Web Hosting and Power, Resource Issues
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As a web host, you may feel a little like you’re caught between a rock and a hard place when it comes to your resources. Everything costs money: advertising to get customers, purchasing servers for those customer web sites, and powering those servers to keep the web sites up and running. What’s a web host to do with all this stress?
Well, the first thing you need to realize is that it’s not your imagination. Costs really are going up, and they start with those servers. The Uptime Institute, an IT education and consulting firm, recently published a white paper to prove that point. Titled “The Invisible Crisis in the Data Center: The Economic Meltdown of Moore’s Law,” it makes for uncomfortable reading for anyone whose job involves lots of servers – and that certainly includes web hosts.
It’s hard to think of Moore’s Law as the villain in this case. It isn’t the law itself so much as the expectations it raises, and the fact that other factors involved in server power and maintenance don’t keep up with it. Let’s look at the math. Server computing performance has increased by a factor of three every two years since 2000. So to date, it has risen by a factor of 27. Looked at that way, perhaps we shouldn’t ask why we’re consuming so much power, but rather, why aren’t we consuming more?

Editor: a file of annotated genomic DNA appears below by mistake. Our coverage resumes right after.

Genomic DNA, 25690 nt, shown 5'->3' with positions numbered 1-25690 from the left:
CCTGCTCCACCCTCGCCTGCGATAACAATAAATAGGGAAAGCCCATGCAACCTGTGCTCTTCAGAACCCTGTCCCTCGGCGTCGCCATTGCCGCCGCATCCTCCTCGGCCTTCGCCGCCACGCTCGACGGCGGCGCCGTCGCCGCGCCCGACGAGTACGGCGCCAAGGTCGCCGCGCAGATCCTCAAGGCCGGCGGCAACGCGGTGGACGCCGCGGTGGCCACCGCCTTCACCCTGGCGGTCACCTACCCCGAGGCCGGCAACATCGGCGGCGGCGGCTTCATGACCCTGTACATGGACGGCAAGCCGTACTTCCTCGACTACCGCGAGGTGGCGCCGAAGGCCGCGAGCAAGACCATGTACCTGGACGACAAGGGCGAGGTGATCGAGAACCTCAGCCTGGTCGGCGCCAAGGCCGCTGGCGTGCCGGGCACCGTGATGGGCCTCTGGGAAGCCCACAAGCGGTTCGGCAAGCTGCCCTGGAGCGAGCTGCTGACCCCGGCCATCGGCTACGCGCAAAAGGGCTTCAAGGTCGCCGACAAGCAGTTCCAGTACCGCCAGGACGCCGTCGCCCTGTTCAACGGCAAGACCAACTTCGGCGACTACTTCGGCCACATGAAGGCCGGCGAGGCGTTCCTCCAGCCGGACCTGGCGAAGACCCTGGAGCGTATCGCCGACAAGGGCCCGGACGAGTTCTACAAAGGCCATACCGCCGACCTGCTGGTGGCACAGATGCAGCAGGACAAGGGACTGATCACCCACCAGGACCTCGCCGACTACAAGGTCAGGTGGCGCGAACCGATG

The answer, of course, is that energy efficiency for servers has risen as well. It has risen too slowly to keep pace with the increase in computing performance, however – by only a factor of eight. So power consumption per computational unit is down 80 percent, but we’re putting a lot more of those computational units in play, meaning that we’re consuming more than three times as much power at the plug. When you add in the fact that these chips often require significant cooling in part because they’re more tightly packed than they were in older computers, you face some real power guzzling.
How bad is it? Uptime figures that by 2009, the cost to power a server over three years will be greater than the cost of the actual hardware. To quote Antone Gonsalves, covering the issue for Information Week, “by 2012, $1 million spent on servers will add $6.54 million more to the total cost of ownership of data center infrastructure than what was required in buying $1 million worth of servers in 2000.”
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